The latest version of Android is finally on 1 percent of devices. Google released its monthly update to the Platform Versions page for Android today, and the preceding zero for Marshmallow’s adoption is gone.
Android Marshmallow debuted just over four months ago on September 29 with the launch of Nexus 5X and Nexus 6P. But the devices didn’t start shipping until October, and not many new devices with Marshmallow have debuted since then.
Adoption of 1.2 percent after four months is sad to see, though we can expect growth to slowly pick up over the next few months. This is the latest confirmation that Nexus devices don’t sell well, and Google’s newest iterations are no exception.
Here are the changes between January and February:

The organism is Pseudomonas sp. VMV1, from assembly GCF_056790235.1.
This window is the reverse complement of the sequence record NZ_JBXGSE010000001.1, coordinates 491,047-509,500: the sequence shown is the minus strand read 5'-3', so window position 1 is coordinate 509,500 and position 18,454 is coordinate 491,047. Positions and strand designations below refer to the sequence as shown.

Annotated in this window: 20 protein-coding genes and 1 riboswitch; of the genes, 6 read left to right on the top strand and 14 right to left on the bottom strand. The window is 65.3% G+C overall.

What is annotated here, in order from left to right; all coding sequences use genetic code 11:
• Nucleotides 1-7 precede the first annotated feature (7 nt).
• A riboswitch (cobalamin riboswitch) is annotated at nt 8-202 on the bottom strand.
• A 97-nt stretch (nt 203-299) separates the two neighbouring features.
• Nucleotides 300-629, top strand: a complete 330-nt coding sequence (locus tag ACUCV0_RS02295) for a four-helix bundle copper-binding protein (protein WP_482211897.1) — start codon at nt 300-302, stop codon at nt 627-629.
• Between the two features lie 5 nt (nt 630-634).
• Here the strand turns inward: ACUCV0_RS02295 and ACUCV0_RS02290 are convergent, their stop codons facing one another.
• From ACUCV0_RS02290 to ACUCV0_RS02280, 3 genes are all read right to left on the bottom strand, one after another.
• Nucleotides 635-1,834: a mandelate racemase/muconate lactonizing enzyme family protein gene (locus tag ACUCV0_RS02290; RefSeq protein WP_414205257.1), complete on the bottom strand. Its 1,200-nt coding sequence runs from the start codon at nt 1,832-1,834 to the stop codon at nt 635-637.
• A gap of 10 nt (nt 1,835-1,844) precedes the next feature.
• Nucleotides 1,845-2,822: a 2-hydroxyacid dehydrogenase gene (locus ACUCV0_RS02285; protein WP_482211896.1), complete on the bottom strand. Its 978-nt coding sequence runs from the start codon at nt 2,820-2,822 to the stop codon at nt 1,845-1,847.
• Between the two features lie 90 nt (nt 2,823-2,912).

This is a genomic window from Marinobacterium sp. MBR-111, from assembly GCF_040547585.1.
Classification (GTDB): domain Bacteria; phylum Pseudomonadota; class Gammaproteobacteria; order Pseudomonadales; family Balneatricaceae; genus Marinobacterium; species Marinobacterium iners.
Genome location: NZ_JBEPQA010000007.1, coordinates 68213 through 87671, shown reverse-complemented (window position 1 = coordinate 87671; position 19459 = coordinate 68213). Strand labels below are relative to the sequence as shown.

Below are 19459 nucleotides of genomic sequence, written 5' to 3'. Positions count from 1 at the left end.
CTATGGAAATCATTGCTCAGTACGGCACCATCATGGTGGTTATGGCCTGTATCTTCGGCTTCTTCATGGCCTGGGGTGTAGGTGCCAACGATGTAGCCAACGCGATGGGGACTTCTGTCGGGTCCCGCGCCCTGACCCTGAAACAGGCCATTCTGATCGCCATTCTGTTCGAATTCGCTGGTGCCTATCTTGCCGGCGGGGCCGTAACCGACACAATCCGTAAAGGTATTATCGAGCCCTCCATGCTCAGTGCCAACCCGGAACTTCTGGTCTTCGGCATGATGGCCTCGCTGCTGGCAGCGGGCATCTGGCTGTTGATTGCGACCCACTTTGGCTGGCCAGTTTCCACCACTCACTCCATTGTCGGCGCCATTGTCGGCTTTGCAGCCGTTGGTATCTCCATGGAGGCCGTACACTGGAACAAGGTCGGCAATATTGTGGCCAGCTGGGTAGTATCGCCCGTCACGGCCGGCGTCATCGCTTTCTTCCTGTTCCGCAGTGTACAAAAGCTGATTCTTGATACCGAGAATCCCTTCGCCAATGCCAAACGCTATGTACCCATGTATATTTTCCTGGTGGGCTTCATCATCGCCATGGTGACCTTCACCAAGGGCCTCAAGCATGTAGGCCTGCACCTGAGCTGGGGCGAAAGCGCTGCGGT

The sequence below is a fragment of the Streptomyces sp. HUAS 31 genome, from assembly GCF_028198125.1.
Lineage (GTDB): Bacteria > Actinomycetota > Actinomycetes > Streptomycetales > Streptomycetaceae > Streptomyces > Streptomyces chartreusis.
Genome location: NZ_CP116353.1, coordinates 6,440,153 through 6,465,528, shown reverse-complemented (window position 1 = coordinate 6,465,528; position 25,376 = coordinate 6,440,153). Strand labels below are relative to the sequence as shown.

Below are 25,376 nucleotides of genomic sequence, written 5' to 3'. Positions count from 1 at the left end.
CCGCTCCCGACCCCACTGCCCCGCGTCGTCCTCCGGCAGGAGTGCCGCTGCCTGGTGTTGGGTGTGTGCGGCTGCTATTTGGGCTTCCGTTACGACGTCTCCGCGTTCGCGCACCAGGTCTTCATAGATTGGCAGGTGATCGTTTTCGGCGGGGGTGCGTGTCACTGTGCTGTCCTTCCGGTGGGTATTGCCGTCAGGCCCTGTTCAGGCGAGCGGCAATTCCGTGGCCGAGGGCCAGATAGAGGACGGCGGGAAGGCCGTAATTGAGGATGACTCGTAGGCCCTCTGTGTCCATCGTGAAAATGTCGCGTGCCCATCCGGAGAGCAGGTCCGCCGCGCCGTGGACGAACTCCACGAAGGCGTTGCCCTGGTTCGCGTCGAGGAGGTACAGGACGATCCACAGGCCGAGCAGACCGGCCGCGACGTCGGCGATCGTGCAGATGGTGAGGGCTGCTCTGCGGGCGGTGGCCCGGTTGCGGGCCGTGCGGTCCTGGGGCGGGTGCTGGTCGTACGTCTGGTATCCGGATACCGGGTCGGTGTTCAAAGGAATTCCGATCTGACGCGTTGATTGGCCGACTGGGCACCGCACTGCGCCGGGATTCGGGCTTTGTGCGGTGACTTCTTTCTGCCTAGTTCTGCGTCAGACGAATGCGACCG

- Android 6.0 Marshmallow (October 2015): Up 0.5 points to 1.2 percent
- Android 5.0/5.1 Lollipop (November 2014, March 2015): Up 1.5 points to 34.1 percent
- Android 4.4 KitKat (October 2013): Down 0.6 points to 35.5 percent
- Android 4.1/4.2/4.3 Jelly Bean (July 2012, November 2012, and July 2013): Down 0.8 points to 23.9 percent
- Android 4.0 Ice Cream Sandwich (December 2011): Down 0.2 points to 2.5 percent
- Android 2.3 Gingerbread (February 2011): Down 0.3 points to 2.7 percent
- Android 2.2 Froyo (May 2010): Down 0.1 points to 0.1 percent
As with any update courtesy of the Platform Versions tool, we have to point out that the data is gathered from the Google Play Store app, which requires Android 2.2 and above. This means devices running older versions are not included, nor are devices that don’t have Google Play installed (which includes many Android phones and tablets in China, Amazon’s Fire line, and so on).
For the sake of comparison, here’s the Android adoption chart for January:
The Android adoption order is still unchanged: KitKat in first place, Lollipop in second, Jelly Bean in third, Gingerbread in fourth, ICS in fifth, Marshmallow in sixth, and Froyo in seventh. Lollipop should take first place soon, and Marshmallow will jump over a few spots this year.